Turf should be mowed often enough that no more than 1/3 of the length of the grass blade is cut in any one mowing. Using the rule, the short clippings will fall through the canopy to decompose and will not cover the lawn surface. Done properly, this will not contribute to a thatch buildup.

Catching

If you do bag your turf clippings, instead of simply disposing of the waste, you can use it as mulch for gardens or landscape beds. Be careful when placing the clippings around tender young plants -- the clippings can heat up as they decompose, and this may injure young transplants. Also, refrain from using clippings for mulch that were recently treated with weed control products (herbicides). Research indicates that the herbicide can volatilize from clippings and injure sensitive plants such as annual flowers. Allow at least two weeks after application of weed control products before using treated clippings as mulch.

Composting Clippings

Grass clippings make an outstanding contribution to compost piles because of their high nutrient content. Efficient composting is accomplished by layering green material such as grass clippings, weeds or kitchen scraps with brown materials such as leaves and soil. The compost is a valuable resource for landscape and garden beds as a soil amendment or mulch.






Do not use turf clippings for mulch that were recently treated with weed control products. Research indicates that the herbicide can injure sensitive plants such as annual flowers. Allow at least two weeks after application of weed control products before using treated clippings as mulch. Photo: kubota tractor corporation.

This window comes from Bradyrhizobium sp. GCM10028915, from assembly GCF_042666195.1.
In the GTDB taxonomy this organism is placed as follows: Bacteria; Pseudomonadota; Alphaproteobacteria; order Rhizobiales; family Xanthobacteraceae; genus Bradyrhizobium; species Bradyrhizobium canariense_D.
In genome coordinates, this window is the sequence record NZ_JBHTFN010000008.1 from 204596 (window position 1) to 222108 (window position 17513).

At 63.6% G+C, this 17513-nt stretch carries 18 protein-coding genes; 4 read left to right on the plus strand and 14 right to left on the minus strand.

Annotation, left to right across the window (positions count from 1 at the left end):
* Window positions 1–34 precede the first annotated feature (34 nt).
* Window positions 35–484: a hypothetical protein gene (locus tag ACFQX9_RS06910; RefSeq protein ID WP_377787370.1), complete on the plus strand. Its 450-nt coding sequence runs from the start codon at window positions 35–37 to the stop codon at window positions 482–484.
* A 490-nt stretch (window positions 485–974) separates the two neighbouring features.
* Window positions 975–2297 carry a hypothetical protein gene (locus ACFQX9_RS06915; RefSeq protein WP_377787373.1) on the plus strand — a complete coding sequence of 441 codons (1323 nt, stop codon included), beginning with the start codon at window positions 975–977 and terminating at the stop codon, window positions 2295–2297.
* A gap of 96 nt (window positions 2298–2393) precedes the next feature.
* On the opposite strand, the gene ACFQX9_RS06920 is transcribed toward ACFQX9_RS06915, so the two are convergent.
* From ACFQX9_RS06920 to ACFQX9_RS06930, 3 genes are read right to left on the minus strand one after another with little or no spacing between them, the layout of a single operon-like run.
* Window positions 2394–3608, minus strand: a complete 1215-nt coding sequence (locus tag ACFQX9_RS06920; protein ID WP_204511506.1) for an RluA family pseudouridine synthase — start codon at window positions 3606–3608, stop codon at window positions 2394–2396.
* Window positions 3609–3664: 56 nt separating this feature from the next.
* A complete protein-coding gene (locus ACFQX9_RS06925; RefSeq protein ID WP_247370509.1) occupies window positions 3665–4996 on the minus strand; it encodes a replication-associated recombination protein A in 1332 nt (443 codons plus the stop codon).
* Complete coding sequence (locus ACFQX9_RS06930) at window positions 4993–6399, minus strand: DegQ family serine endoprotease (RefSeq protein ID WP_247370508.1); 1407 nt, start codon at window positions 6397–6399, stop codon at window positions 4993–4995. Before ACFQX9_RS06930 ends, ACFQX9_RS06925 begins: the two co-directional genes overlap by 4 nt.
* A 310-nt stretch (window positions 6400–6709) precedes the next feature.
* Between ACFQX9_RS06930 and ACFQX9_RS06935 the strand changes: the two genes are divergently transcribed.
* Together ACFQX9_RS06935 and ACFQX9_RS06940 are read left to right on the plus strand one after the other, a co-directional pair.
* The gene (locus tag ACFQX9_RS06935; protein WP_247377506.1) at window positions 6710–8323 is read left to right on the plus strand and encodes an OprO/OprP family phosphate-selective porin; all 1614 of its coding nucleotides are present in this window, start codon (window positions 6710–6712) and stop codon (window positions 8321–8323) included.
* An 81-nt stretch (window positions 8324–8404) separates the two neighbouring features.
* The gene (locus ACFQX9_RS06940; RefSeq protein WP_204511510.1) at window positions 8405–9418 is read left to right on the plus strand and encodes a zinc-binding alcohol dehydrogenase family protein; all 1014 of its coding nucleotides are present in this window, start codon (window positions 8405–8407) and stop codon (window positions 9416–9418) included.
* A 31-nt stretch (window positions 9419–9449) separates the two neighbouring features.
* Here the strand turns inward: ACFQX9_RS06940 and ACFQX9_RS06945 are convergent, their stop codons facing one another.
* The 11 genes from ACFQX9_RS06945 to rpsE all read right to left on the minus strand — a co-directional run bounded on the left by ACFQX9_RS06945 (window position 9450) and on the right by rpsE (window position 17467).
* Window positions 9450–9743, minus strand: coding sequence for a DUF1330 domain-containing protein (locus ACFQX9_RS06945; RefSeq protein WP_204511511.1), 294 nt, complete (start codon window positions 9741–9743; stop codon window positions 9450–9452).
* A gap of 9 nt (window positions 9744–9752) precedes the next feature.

Tree Leaves

Researchers have found that mowing fallen leaves back into turf is an appropriate alternative to bagging. Reports from turf managers who have been practicing this technique on golf courses and commercial turf have been positive. The leaf residue will be evident after mowing, but it will sift into the turf within a few weeks and will be unnoticeable in the spring.

Too Much Thatch?

Returning clippings to the lawn will not normally harm the grass plants or contribute to thatch buildup. Thatch is the accumulation of dead and decomposing turf stems, leaves and roots intermixed with live plant roots and soil that occurs at the soil surface. It can be viewed by cutting downward into the lawn, peeling the sodback and examining the cut piece from the side. A thatch layer of approximately 1/2 inch is beneficial because it acts as a buffer at the soil surface and protects the plants from extreme weather.

Thatch that builds up over 1 inch, however, can inhibit water and air movement and weakens the turf stand. Excessive grass clippings left in piles on the lawn surface will smother and severely injure the turf. If you have a thatch layer of 1 inch or more, you may want to consider a core cultivation of your turf to alleviate the thatch.

Compiled from: ucce.ucdavis.edu, ohioline.osu.edu, turf.msu.edu.



Related Stories




October 13, 2019, 6:45 pm PDT

Website problems, report a bug.
Copyright © 2019 Landscape Communications Inc.
Privacy Policy